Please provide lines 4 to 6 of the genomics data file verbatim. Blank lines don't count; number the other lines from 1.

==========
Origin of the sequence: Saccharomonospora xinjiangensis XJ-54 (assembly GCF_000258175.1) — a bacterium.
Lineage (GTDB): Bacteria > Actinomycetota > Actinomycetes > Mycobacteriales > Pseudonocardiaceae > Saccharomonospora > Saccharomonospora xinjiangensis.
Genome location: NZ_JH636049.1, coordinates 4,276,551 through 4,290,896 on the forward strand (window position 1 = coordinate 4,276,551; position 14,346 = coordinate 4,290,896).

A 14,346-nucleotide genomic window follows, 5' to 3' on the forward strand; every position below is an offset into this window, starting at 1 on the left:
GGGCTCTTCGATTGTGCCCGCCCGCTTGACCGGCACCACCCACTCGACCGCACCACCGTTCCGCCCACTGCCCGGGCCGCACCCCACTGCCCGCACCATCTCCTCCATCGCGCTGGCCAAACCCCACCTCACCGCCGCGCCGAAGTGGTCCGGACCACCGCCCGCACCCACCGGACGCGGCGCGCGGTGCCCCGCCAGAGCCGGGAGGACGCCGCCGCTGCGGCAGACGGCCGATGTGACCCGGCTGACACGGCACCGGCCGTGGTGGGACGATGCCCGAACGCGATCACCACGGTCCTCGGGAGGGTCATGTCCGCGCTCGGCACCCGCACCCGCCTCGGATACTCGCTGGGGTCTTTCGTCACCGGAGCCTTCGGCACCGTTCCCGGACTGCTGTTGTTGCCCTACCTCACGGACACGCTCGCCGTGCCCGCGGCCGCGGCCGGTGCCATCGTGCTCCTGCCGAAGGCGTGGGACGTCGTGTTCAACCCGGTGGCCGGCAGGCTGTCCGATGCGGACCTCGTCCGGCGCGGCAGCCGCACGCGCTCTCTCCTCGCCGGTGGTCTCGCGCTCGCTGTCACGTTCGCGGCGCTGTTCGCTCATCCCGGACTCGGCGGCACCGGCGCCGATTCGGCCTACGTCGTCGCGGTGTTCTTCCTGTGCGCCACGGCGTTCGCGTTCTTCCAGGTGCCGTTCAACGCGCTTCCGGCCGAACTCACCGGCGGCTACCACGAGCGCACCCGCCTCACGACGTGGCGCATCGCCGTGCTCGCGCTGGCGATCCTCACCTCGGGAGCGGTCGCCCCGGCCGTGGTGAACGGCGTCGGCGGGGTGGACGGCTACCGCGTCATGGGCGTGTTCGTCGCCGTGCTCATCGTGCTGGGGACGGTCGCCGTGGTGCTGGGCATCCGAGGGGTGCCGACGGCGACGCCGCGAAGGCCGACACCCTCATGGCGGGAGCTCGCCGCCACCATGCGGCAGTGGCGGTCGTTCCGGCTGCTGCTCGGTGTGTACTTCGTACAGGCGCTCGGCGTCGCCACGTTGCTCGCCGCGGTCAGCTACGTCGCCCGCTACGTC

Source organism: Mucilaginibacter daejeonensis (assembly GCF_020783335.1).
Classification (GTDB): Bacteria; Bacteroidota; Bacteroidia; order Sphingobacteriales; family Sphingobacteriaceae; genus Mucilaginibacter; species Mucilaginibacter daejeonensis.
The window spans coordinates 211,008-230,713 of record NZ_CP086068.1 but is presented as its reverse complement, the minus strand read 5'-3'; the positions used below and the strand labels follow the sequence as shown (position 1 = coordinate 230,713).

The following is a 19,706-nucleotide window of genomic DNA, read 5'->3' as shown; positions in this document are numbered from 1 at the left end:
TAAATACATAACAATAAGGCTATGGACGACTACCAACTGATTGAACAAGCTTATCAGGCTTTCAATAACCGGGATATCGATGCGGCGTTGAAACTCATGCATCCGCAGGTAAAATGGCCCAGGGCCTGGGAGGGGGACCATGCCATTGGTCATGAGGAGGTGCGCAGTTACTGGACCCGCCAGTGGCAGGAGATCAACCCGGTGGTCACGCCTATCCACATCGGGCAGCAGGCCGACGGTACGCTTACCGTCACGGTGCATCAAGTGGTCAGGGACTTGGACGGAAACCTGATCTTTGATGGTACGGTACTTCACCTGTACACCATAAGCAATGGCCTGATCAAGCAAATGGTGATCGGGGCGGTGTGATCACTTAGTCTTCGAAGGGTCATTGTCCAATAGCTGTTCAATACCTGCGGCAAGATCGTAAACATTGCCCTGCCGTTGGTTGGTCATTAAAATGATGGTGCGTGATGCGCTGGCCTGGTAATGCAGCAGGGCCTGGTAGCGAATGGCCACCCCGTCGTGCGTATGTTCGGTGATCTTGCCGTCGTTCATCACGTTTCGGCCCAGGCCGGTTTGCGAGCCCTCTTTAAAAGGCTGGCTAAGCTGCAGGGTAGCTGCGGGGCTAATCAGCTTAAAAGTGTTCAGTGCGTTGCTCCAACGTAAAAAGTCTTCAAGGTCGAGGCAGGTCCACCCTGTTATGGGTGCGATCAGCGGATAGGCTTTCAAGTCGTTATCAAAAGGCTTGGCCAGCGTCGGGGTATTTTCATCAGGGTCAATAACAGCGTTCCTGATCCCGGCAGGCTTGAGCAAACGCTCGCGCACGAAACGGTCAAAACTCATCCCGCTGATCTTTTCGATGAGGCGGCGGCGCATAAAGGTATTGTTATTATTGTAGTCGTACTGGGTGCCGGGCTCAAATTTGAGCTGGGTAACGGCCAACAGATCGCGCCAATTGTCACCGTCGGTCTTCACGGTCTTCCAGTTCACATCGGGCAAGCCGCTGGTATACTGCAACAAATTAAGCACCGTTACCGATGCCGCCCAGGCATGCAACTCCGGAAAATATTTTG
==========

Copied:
A 14,346-nucleotide genomic window follows, 5' to 3' on the forward strand; every position below is an offset into this window, starting at 1 on the left:
GGGCTCTTCGATTGTGCCCGCCCGCTTGACCGGCACCACCCACTCGACCGCACCACCGTTCCGCCCACTGCCCGGGCCGCACCCCACTGCCCGCACCATCTCCTCCATCGCGCTGGCCAAACCCCACCTCACCGCCGCGCCGAAGTGGTCCGGACCACCGCCCGCACCCACCGGACGCGGCGCGCGGTGCCCCGCCAGAGCCGGGAGGACGCCGCCGCTGCGGCAGACGGCCGATGTGACCCGGCTGACACGGCACCGGCCGTGGTGGGACGATGCCCGAACGCGATCACCACGGTCCTCGGGAGGGTCATGTCCGCGCTCGGCACCCGCACCCGCCTCGGATACTCGCTGGGGTCTTTCGTCACCGGAGCCTTCGGCACCGTTCCCGGACTGCTGTTGTTGCCCTACCTCACGGACACGCTCGCCGTGCCCGCGGCCGCGGCCGGTGCCATCGTGCTCCTGCCGAAGGCGTGGGACGTCGTGTTCAACCCGGTGGCCGGCAGGCTGTCCGATGCGGACCTCGTCCGGCGCGGCAGCCGCACGCGCTCTCTCCTCGCCGGTGGTCTCGCGCTCGCTGTCACGTTCGCGGCGCTGTTCGCTCATCCCGGACTCGGCGGCACCGGCGCCGATTCGGCCTACGTCGTCGCGGTGTTCTTCCTGTGCGCCACGGCGTTCGCGTTCTTCCAGGTGCCGTTCAACGCGCTTCCGGCCGAACTCACCGGCGGCTACCACGAGCGCACCCGCCTCACGACGTGGCGCATCGCCGTGCTCGCGCTGGCGATCCTCACCTCGGGAGCGGTCGCCCCGGCCGTGGTGAACGGCGTCGGCGGGGTGGACGGCTACCGCGTCATGGGCGTGTTCGTCGCCGTGCTCATCGTGCTGGGGACGGTCGCCGTGGTGCTGGGCATCCGAGGGGTGCCGACGGCGACGCCGCGAAGGCCGACACCCTCATGGCGGGAGCTCGCCGCCACCATGCGGCAGTGGCGGTCGTTCCGGCTGCTGCTCGGTGTGTACTTCGTACAGGCGCTCGGCGTCGCCACGTTGCTCGCCGCGGTCAGCTACGTCGCCCGCTACGTC

Source organism: Mucilaginibacter daejeonensis (assembly GCF_020783335.1).